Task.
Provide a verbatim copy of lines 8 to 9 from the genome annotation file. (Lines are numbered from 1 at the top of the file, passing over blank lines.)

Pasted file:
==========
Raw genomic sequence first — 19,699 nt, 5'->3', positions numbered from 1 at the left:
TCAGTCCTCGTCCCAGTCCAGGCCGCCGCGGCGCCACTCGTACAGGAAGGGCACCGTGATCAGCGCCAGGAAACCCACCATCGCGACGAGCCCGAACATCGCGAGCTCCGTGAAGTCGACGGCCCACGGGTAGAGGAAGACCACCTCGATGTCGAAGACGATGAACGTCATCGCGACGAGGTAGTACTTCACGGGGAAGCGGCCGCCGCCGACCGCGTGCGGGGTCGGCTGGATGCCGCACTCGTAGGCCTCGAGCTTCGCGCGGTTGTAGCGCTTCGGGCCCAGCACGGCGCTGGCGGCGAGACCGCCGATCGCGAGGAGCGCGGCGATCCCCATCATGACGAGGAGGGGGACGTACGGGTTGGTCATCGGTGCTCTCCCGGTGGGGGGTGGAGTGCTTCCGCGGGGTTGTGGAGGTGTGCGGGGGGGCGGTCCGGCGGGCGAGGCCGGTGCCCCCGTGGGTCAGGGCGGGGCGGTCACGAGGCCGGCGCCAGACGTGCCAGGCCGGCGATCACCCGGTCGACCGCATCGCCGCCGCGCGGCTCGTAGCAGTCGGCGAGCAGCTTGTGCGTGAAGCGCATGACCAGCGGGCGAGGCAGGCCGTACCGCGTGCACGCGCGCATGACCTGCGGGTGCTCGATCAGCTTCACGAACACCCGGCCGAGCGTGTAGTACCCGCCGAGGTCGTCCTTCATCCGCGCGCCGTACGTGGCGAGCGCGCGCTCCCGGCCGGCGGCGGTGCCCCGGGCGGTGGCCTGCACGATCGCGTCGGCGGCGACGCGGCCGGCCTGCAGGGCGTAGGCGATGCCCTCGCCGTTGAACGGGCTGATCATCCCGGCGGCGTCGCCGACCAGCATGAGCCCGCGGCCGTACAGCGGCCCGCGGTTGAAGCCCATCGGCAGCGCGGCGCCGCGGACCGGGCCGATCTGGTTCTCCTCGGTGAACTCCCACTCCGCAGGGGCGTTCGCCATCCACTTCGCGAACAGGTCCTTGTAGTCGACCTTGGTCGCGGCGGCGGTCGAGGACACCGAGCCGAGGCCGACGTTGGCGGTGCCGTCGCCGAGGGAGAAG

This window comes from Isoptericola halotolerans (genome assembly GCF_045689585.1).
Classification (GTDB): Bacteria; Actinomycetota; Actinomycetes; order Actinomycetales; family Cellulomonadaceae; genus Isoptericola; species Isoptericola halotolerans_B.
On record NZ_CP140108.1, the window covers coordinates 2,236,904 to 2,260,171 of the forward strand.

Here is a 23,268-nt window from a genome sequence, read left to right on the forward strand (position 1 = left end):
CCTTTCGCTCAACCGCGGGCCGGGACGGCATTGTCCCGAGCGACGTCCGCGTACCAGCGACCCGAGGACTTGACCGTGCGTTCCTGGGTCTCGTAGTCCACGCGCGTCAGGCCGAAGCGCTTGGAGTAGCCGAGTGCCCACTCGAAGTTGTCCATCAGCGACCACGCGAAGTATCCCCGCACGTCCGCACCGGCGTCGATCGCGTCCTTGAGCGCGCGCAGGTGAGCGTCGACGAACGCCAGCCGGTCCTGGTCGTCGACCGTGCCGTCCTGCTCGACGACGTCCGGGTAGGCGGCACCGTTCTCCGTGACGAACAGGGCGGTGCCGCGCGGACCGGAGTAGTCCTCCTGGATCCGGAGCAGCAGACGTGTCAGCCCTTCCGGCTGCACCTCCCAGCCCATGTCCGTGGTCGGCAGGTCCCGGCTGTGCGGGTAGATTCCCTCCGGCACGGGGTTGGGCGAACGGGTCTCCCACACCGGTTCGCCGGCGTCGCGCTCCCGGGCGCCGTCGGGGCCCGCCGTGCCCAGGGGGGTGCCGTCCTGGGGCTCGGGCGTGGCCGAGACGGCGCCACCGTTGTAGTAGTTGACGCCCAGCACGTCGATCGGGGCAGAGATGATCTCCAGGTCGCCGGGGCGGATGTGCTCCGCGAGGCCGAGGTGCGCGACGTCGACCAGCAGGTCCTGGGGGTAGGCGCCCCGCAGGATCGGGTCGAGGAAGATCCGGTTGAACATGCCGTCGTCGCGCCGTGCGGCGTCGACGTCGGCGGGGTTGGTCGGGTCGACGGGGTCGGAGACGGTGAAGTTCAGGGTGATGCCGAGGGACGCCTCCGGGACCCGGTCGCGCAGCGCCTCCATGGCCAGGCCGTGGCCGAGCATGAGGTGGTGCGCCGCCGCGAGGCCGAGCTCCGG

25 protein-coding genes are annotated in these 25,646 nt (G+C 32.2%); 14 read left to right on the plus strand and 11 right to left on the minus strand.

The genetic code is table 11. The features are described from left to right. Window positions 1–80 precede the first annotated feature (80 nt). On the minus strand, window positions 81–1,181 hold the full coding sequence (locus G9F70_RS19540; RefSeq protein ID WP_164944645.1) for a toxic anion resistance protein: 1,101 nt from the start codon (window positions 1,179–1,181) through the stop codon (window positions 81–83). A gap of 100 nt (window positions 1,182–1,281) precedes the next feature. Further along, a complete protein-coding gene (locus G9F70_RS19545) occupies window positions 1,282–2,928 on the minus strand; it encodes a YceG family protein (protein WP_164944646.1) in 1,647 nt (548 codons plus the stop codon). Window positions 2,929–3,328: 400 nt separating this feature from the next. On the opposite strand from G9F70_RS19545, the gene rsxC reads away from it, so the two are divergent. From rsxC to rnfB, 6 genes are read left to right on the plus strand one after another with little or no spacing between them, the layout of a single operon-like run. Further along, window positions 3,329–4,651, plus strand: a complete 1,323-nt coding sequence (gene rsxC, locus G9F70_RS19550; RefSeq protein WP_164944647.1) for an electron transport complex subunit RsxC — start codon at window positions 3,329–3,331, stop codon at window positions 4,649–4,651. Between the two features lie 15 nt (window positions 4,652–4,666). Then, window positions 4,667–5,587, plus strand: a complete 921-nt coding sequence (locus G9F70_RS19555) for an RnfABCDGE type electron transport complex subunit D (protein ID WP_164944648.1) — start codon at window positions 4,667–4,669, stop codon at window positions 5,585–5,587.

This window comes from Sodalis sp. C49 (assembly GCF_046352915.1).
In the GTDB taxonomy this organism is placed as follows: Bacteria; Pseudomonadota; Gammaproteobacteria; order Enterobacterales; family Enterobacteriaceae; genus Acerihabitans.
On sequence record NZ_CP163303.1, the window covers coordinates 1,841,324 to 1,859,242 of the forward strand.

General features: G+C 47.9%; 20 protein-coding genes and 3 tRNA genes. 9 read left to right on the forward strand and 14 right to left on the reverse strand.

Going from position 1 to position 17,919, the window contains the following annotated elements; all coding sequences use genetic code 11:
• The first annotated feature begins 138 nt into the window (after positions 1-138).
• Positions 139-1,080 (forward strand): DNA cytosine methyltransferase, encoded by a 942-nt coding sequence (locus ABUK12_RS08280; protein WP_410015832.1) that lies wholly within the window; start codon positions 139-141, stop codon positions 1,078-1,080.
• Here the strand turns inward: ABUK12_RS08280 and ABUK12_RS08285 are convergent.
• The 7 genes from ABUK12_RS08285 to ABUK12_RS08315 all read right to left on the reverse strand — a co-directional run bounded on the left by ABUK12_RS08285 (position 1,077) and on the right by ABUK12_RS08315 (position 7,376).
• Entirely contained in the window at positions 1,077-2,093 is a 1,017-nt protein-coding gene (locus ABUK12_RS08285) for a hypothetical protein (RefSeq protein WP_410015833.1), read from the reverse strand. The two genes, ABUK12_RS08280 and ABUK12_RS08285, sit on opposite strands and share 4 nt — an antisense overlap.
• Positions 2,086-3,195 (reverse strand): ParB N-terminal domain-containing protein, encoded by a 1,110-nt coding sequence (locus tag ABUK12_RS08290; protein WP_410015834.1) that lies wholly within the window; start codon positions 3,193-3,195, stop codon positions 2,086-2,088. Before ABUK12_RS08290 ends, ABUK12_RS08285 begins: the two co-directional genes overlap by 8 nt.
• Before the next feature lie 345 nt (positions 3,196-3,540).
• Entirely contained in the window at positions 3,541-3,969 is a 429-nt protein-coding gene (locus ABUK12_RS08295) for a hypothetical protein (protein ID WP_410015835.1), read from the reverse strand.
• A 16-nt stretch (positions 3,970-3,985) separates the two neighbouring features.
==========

25 protein-coding genes are annotated in these 25,646 nt (G+C 32.2%); 14 read left to right on the plus strand and 11 right to left on the minus strand.

The genetic code is table 11. The features are described from left to right. Window positions 1–80 precede the first annotated feature (80 nt). On the minus strand, window positions 81–1,181 hold the full coding sequence (locus G9F70_RS19540; RefSeq protein ID WP_164944645.1) for a toxic anion resistance protein: 1,101 nt from the start codon (window positions 1,179–1,181) through the stop codon (window positions 81–83). A gap of 100 nt (window positions 1,182–1,281) precedes the next feature. Further along, a complete protein-coding gene (locus G9F70_RS19545) occupies window positions 1,282–2,928 on the minus strand; it encodes a YceG family protein (protein WP_164944646.1) in 1,647 nt (548 codons plus the stop codon). Window positions 2,929–3,328: 400 nt separating this feature from the next. On the opposite strand from G9F70_RS19545, the gene rsxC reads away from it, so the two are divergent. From rsxC to rnfB, 6 genes are read left to right on the plus strand one after another with little or no spacing between them, the layout of a single operon-like run. Further along, window positions 3,329–4,651, plus strand: a complete 1,323-nt coding sequence (gene rsxC, locus G9F70_RS19550; RefSeq protein WP_164944647.1) for an electron transport complex subunit RsxC — start codon at window positions 3,329–3,331, stop codon at window positions 4,649–4,651. Between the two features lie 15 nt (window positions 4,652–4,666). Then, window positions 4,667–5,587, plus strand: a complete 921-nt coding sequence (locus G9F70_RS19555) for an RnfABCDGE type electron transport complex subunit D (protein ID WP_164944648.1) — start codon at window positions 4,667–4,669, stop codon at window positions 5,585–5,587.